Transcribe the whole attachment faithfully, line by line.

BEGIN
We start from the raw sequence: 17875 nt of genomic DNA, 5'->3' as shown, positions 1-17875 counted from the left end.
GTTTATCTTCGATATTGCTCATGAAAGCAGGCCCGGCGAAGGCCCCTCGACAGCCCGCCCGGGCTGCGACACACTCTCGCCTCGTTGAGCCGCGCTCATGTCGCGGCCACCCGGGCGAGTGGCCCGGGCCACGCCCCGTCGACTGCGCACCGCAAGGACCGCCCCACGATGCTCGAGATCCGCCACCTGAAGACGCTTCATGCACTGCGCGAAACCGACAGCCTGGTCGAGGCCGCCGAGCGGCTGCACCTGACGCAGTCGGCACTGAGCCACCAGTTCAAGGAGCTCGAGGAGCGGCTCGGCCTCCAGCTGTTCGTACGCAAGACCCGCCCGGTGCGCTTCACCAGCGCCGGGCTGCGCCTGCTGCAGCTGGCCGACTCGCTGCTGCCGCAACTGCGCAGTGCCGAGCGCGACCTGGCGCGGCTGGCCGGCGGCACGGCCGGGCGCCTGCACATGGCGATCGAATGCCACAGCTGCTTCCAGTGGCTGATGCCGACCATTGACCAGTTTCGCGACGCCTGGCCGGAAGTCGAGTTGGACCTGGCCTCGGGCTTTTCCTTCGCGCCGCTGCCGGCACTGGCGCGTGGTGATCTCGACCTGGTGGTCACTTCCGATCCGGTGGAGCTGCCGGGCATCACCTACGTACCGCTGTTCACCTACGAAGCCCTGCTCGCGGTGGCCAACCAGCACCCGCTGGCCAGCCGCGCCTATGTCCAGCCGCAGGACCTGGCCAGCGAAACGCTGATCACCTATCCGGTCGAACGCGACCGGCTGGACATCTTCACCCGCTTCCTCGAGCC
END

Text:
We start from the raw sequence: 17875 nt of genomic DNA, 5'->3' as shown, positions 1-17875 counted from the left end.
GTTTATCTTCGATATTGCTCATGAAAGCAGGCCCGGCGAAGGCCCCTCGACAGCCCGCCCGGGCTGCGACACACTCTCGCCTCGTTGAGCCGCGCTCATGTCGCGGCCACCCGGGCGAGTGGCCCGGGCCACGCCCCGTCGACTGCGCACCGCAAGGACCGCCCCACGATGCTCGAGATCCGCCACCTGAAGACGCTTCATGCACTGCGCGAAACCGACAGCCTGGTCGAGGCCGCCGAGCGGCTGCACCTGACGCAGTCGGCACTGAGCCACCAGTTCAAGGAGCTCGAGGAGCGGCTCGGCCTCCAGCTGTTCGTACGCAAGACCCGCCCGGTGCGCTTCACCAGCGCCGGGCTGCGCCTGCTGCAGCTGGCCGACTCGCTGCTGCCGCAACTGCGCAGTGCCGAGCGCGACCTGGCGCGGCTGGCCGGCGGCACGGCCGGGCGCCTGCACATGGCGATCGAATGCCACAGCTGCTTCCAGTGGCTGATGCCGACCATTGACCAGTTTCGCGACGCCTGGCCGGAAGTCGAGTTGGACCTGGCCTCGGGCTTTTCCTTCGCGCCGCTGCCGGCACTGGCGCGTGGTGATCTCGACCTGGTGGTCACTTCCGATCCGGTGGAGCTGCCGGGCATCACCTACGTACCGCTGTTCACCTACGAAGCCCTGCTCGCGGTGGCCAACCAGCACCCGCTGGCCAGCCGCGCCTATGTCCAGCCGCAGGACCTGGCCAGCGAAACGCTGATCACCTATCCGGTCGAACGCGACCGGCTGGACATCTTCACCCGCTTCCTCGAGCC